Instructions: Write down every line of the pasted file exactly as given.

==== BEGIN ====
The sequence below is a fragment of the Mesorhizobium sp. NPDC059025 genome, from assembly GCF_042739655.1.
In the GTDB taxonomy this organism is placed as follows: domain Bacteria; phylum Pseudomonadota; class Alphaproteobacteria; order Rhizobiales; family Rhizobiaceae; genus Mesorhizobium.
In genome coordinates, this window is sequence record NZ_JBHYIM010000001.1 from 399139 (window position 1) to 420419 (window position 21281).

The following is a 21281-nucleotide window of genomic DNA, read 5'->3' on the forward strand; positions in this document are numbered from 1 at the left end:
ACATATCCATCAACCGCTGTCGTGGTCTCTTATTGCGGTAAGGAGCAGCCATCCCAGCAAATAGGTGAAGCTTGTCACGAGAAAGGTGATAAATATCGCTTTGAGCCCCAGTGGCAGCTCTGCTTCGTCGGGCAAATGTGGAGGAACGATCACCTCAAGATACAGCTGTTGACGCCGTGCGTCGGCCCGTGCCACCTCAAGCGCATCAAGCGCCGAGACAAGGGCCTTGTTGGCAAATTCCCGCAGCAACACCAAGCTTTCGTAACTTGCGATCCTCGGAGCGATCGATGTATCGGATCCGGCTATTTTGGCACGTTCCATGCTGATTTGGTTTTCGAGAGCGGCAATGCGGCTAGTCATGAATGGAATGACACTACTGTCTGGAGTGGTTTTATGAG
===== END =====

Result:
The sequence below is a fragment of the Mesorhizobium sp. NPDC059025 genome, from assembly GCF_042739655.1.
In the GTDB taxonomy this organism is placed as follows: domain Bacteria; phylum Pseudomonadota; class Alphaproteobacteria; order Rhizobiales; family Rhizobiaceae; genus Mesorhizobium.
In genome coordinates, this window is sequence record NZ_JBHYIM010000001.1 from 399139 (window position 1) to 420419 (window position 21281).

The following is a 21281-nucleotide window of genomic DNA, read 5'->3' on the forward strand; positions in this document are numbered from 1 at the left end:
ACATATCCATCAACCGCTGTCGTGGTCTCTTATTGCGGTAAGGAGCAGCCATCCCAGCAAATAGGTGAAGCTTGTCACGAGAAAGGTGATAAATATCGCTTTGAGCCCCAGTGGCAGCTCTGCTTCGTCGGGCAAATGTGGAGGAACGATCACCTCAAGATACAGCTGTTGACGCCGTGCGTCGGCCCGTGCCACCTCAAGCGCATCAAGCGCCGAGACAAGGGCCTTGTTGGCAAATTCCCGCAGCAACACCAAGCTTTCGTAACTTGCGATCCTCGGAGCGATCGATGTATCGGATCCGGCTATTTTGGCACGTTCCATGCTGATTTGGTTTTCGAGAGCGGCAATGCGGCTAGTCATGAATGGAATGACACTACTGTCTGGAGTGGTTTTATGAG